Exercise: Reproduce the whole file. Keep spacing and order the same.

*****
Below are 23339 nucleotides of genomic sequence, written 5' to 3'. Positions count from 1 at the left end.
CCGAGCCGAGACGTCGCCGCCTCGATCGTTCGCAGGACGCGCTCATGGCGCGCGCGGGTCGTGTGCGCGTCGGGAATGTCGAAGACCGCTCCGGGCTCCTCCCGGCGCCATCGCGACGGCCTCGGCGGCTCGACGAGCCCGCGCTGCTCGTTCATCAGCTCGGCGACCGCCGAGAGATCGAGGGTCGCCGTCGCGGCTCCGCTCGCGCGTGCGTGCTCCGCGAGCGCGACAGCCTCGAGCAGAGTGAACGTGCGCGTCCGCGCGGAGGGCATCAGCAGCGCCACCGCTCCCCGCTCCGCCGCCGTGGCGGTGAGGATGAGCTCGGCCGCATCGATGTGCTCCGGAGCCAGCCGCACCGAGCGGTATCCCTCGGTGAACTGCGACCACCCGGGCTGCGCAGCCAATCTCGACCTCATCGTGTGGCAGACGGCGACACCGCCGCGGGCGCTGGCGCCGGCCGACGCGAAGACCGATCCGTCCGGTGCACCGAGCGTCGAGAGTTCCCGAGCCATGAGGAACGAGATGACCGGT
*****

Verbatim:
Below are 23339 nucleotides of genomic sequence, written 5' to 3'. Positions count from 1 at the left end.
CCGAGCCGAGACGTCGCCGCCTCGATCGTTCGCAGGACGCGCTCATGGCGCGCGCGGGTCGTGTGCGCGTCGGGAATGTCGAAGACCGCTCCGGGCTCCTCCCGGCGCCATCGCGACGGCCTCGGCGGCTCGACGAGCCCGCGCTGCTCGTTCATCAGCTCGGCGACCGCCGAGAGATCGAGGGTCGCCGTCGCGGCTCCGCTCGCGCGTGCGTGCTCCGCGAGCGCGACAGCCTCGAGCAGAGTGAACGTGCGCGTCCGCGCGGAGGGCATCAGCAGCGCCACCGCTCCCCGCTCCGCCGCCGTGGCGGTGAGGATGAGCTCGGCCGCATCGATGTGCTCCGGAGCCAGCCGCACCGAGCGGTATCCCTCGGTGAACTGCGACCACCCGGGCTGCGCAGCCAATCTCGACCTCATCGTGTGGCAGACGGCGACACCGCCGCGGGCGCTGGCGCCGGCCGACGCGAAGACCGATCCGTCCGGTGCACCGAGCGTCGAGAGTTCCCGAGCCATGAGGAACGAGATGACCGGT